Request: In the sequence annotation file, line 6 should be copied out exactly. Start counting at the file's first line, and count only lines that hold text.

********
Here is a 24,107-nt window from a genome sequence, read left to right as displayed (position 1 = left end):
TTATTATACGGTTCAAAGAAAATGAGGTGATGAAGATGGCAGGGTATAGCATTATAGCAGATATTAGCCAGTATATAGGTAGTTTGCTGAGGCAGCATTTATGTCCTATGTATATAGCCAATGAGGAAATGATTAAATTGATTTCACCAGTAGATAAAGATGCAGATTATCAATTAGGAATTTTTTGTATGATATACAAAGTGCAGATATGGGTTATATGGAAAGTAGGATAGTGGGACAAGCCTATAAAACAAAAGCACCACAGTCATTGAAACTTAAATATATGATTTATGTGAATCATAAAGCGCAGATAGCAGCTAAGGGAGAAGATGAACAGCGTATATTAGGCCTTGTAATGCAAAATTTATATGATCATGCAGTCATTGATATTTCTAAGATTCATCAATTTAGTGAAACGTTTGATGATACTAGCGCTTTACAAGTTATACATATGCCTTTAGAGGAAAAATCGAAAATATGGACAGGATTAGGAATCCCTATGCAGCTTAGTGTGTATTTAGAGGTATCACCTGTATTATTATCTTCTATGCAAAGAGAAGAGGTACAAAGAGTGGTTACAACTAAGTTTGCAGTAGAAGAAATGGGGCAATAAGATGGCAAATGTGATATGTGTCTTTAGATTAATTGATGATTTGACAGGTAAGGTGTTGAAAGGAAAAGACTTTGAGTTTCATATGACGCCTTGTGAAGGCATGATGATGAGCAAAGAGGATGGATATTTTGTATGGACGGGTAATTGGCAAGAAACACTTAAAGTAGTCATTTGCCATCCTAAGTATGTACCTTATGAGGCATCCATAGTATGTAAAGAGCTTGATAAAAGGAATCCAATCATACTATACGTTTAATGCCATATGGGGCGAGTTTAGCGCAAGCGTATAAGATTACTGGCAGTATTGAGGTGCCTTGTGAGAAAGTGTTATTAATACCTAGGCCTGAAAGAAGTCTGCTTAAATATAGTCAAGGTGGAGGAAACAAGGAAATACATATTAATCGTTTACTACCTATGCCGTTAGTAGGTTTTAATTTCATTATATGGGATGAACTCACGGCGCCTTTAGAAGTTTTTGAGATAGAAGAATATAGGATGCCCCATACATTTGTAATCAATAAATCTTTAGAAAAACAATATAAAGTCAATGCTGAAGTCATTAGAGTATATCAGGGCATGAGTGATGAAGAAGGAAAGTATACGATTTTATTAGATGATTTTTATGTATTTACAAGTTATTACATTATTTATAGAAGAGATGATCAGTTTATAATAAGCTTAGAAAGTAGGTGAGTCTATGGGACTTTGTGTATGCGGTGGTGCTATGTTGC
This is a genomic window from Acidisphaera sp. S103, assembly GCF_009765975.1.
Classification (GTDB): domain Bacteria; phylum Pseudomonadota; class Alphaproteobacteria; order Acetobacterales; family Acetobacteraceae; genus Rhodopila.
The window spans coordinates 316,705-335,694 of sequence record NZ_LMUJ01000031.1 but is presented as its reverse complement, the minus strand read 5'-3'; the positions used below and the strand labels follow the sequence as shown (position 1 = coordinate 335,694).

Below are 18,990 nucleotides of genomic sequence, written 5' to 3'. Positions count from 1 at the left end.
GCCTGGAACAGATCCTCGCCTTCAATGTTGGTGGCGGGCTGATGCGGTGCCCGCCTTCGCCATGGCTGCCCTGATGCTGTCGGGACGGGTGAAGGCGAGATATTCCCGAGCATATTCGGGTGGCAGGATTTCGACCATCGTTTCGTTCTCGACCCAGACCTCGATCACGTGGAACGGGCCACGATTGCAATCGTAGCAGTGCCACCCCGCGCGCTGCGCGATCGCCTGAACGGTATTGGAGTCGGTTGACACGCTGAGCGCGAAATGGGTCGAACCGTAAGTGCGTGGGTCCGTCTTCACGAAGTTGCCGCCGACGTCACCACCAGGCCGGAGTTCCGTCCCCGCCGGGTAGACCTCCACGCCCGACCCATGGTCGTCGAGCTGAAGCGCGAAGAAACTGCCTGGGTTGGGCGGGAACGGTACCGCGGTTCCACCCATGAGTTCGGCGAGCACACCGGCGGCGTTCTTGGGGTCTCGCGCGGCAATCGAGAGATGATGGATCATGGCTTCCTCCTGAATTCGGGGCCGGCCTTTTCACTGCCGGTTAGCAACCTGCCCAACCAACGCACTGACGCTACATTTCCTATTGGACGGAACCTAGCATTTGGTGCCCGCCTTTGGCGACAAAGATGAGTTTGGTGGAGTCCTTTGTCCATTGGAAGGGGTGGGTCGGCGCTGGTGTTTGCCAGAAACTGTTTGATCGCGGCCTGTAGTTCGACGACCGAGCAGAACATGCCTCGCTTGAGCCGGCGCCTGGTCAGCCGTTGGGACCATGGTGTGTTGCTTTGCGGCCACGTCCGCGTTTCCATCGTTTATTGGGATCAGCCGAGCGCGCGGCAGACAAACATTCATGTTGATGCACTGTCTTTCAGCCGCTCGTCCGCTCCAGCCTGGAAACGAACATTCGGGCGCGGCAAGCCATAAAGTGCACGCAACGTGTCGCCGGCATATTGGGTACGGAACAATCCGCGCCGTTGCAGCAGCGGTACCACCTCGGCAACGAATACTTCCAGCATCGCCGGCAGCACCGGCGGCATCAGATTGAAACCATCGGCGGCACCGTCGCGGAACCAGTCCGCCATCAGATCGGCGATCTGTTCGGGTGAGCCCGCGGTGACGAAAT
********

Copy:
Below are 18,990 nucleotides of genomic sequence, written 5' to 3'. Positions count from 1 at the left end.